Dentures are replacements for missing teeth that can be taken out and put back into the mouth. While dentures take some getting used to, today’s dentures are natural looking and more comfortable than ever.
There are two main types of dentures: full and partial. Dr. Shore will help you choose the type of denture that’s best for you based on whether some or all of your teeth are going to be replaced. Dental implants may be used with a full or partial denture to help increase the retention of the denture and keep it more stable for chewing.
Types of Dentures
- Conventional Full Denture – A conventional full denture is placed in your mouth after any remaining teeth are removed and tissues have healed. Healing may take several months, during which time you are without teeth.
- Immediate Full Denture – An immediate full denture is inserted immediately after the remaining teeth are removed. (Dr. Shore will take measurements and makes models of your jaw during a prior visit.) While immediate dentures offer the benefit of never having to be without your teeth, they must be relined several months after being inserted. The reason is that the bone supporting the teeth reshapes as it heals, causing the denture to become loose.
- Partial Denture – Partial dentures are used to replace multiple missing teeth by utilizing a metal or plastic framework that rests on your natural teeth. Sometimes crowns are placed on some of your natural teeth to serve as anchors for the denture. Partial dentures offer a removable alternative to bridges.
- Snap-On Overdentures – This denture snaps into place in your mouth easily over implants. These implants are placed into your jaw and allow for the simple insert and removal of these dentures. These dentures are typically more secure and comfortable than traditional dentures. Overdentures may also be made utilizing natural tooth roots that have had special clips worked into them.
How Do Dentures Work?
With full dentures, a flesh-colored acrylic base fits over your gums. The base of the upper denture covers the palate (the roof of your mouth), while that of the lower denture is shaped like a horseshoe to accommodate your tongue.
Dentures are custom-made in a dental laboratory from impressions taken of your mouth. Dr. Shore will determine which type of dentures is best for you.
How Long Do Dentures Last? How Do I Care for My Dentures?
Over a period of time, your denture may need to be relined, remade, or rebased due to normal wear. Rebasing means making a new base while keeping the existing denture teeth. Also, as you age, your mouth naturally changes. These changes may cause your dentures to loosen, making chewing difficult and irritating your gums. At a minimum, you should see Dr. Shore annually for a checkup.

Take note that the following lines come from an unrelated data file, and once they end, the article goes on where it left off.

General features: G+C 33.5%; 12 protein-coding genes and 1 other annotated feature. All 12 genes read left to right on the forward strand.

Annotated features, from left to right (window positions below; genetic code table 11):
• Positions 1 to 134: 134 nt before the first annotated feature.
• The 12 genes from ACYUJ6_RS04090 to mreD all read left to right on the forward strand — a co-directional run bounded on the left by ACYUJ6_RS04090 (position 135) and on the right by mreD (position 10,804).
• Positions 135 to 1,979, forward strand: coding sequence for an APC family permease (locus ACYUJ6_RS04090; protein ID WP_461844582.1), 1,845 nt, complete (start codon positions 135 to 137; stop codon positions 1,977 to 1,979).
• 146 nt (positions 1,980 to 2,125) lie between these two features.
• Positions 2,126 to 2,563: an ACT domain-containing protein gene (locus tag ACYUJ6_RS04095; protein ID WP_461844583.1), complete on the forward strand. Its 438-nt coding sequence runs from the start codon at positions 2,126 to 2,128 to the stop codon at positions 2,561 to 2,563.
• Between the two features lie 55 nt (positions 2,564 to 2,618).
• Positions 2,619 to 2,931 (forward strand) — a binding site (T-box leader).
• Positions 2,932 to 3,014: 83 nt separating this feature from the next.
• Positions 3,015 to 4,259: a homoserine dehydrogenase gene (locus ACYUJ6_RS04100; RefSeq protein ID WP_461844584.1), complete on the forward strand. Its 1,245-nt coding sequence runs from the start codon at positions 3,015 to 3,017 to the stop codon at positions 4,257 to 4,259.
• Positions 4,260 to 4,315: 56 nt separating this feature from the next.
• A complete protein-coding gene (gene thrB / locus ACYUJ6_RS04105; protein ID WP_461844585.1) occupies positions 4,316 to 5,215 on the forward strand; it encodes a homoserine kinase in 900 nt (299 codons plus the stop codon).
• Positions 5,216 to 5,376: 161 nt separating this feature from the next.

Here are tips for caring for your dentures:
- When handling your dentures, stand over a folded towel or basin of water. Dentures are delicate and may break if dropped.
- Don’t let your dentures dry out. Place them in a denture cleanser soaking solution or in plain water when you’re not wearing them. Never use hot water, which can cause them to warp.
- Brushing your dentures daily will remove food deposits and plaque, and help prevent them from becoming stained. An ultrasonic cleaner may be used to care for your dentures, but it does not replace a thorough daily brushing. Do not use toothpaste when brushing your denture. Plain water is sufficient.
- Brush your gums, tongue and palate every morning with a soft-bristled brush before you insert your dentures. This stimulates circulation in your tissues and helps remove plaque.
- Visit Dr. Shore if your dentures break, chip, crack, become loose, or lose a tooth. Don’t be tempted to adjust or repair them yourself as this can damage them permanently.
How Long Before I Get Used to My Dentures?
New dentures may feel awkward or uncomfortable for the first few weeks or even months. Eating and speaking with dentures will take a little practice. A bulky or loose feeling is not uncommon, while the muscles of your cheeks and tongue learn to hold your dentures in place. Excessive saliva flow, a feeling that the tongue does not have adequate room, and minor irritation or soreness are also not unusual. If you experience irritation, see Dr. Shore.
Post-Treatment Care Instructions
For post-treatment care instructions for dentures, click the link below (instructions are in Adobe PDF file format; if you need the Adobe Reader software to view these files, visit the Adobe website by clicking here):
Dentures Before and After
If you would like to see before and after photos of denture procedures by Dr. Stefanie Shore, visit our Smile Gallery.